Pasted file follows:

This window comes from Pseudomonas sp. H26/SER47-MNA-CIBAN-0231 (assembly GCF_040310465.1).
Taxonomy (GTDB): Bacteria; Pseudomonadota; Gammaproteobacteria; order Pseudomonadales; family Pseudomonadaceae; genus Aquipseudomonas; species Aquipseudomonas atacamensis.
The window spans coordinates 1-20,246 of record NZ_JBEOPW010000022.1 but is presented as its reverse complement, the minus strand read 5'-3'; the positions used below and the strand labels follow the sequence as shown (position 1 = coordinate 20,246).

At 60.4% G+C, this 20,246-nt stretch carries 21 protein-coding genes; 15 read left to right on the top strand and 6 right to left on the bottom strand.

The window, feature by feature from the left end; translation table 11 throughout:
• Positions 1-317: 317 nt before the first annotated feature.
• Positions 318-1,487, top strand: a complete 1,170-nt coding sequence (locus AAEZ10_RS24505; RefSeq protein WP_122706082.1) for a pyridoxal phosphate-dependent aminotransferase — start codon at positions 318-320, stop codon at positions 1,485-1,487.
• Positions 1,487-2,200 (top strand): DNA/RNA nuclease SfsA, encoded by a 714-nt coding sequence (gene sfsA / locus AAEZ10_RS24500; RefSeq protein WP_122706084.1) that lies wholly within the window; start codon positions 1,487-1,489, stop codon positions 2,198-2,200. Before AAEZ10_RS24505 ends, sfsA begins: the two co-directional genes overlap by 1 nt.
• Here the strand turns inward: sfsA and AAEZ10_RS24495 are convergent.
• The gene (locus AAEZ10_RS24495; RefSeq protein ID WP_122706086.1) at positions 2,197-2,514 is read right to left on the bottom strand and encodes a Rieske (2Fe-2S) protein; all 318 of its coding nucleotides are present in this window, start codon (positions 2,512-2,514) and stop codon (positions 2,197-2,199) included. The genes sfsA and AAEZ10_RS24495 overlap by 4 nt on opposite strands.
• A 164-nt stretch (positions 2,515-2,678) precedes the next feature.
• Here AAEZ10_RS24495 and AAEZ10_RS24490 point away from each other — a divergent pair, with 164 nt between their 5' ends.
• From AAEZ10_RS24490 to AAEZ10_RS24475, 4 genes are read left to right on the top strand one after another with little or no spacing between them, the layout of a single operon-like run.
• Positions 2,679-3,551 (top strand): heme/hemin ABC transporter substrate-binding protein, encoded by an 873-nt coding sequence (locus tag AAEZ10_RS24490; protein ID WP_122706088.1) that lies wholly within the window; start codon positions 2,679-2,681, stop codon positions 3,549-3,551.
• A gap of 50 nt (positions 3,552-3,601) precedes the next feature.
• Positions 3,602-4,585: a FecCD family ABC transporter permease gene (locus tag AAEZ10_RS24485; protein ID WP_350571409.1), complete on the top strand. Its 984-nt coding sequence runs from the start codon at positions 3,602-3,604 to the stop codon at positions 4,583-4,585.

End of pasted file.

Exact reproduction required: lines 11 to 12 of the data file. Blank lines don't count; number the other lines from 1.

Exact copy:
• A 164-nt stretch (positions 2,515-2,678) precedes the next feature.
• Here AAEZ10_RS24495 and AAEZ10_RS24490 point away from each other — a divergent pair, with 164 nt between their 5' ends.